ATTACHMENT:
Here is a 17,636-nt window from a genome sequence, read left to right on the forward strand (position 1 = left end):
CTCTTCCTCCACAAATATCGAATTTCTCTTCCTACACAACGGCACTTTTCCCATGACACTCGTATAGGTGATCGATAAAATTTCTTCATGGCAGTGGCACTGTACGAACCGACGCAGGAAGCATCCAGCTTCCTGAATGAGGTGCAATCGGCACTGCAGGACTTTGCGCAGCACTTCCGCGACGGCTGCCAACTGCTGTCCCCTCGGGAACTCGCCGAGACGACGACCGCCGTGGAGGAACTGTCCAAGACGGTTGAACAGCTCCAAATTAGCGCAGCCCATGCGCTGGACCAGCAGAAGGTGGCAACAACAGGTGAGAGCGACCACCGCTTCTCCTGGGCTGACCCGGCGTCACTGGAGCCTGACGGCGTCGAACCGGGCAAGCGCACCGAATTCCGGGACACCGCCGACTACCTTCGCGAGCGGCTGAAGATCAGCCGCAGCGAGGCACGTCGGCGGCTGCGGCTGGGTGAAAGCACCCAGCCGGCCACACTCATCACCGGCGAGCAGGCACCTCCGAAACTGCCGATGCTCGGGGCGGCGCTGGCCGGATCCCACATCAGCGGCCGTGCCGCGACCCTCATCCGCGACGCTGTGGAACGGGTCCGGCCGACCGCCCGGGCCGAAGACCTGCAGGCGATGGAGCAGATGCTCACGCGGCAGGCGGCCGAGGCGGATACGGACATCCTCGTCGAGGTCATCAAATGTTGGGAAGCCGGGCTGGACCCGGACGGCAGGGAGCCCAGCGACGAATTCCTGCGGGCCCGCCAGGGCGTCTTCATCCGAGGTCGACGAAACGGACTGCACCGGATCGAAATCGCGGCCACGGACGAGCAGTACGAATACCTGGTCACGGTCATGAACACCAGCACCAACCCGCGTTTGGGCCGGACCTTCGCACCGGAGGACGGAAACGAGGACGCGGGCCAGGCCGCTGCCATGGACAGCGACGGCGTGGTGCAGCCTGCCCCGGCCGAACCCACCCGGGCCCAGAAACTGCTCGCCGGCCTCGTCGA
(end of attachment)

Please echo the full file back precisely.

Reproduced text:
Here is a 17,636-nt window from a genome sequence, read left to right on the forward strand (position 1 = left end):
CTCTTCCTCCACAAATATCGAATTTCTCTTCCTACACAACGGCACTTTTCCCATGACACTCGTATAGGTGATCGATAAAATTTCTTCATGGCAGTGGCACTGTACGAACCGACGCAGGAAGCATCCAGCTTCCTGAATGAGGTGCAATCGGCACTGCAGGACTTTGCGCAGCACTTCCGCGACGGCTGCCAACTGCTGTCCCCTCGGGAACTCGCCGAGACGACGACCGCCGTGGAGGAACTGTCCAAGACGGTTGAACAGCTCCAAATTAGCGCAGCCCATGCGCTGGACCAGCAGAAGGTGGCAACAACAGGTGAGAGCGACCACCGCTTCTCCTGGGCTGACCCGGCGTCACTGGAGCCTGACGGCGTCGAACCGGGCAAGCGCACCGAATTCCGGGACACCGCCGACTACCTTCGCGAGCGGCTGAAGATCAGCCGCAGCGAGGCACGTCGGCGGCTGCGGCTGGGTGAAAGCACCCAGCCGGCCACACTCATCACCGGCGAGCAGGCACCTCCGAAACTGCCGATGCTCGGGGCGGCGCTGGCCGGATCCCACATCAGCGGCCGTGCCGCGACCCTCATCCGCGACGCTGTGGAACGGGTCCGGCCGACCGCCCGGGCCGAAGACCTGCAGGCGATGGAGCAGATGCTCACGCGGCAGGCGGCCGAGGCGGATACGGACATCCTCGTCGAGGTCATCAAATGTTGGGAAGCCGGGCTGGACCCGGACGGCAGGGAGCCCAGCGACGAATTCCTGCGGGCCCGCCAGGGCGTCTTCATCCGAGGTCGACGAAACGGACTGCACCGGATCGAAATCGCGGCCACGGACGAGCAGTACGAATACCTGGTCACGGTCATGAACACCAGCACCAACCCGCGTTTGGGCCGGACCTTCGCACCGGAGGACGGAAACGAGGACGCGGGCCAGGCCGCTGCCATGGACAGCGACGGCGTGGTGCAGCCTGCCCCGGCCGAACCCACCCGGGCCCAGAAACTGCTCGCCGGCCTCGTCGA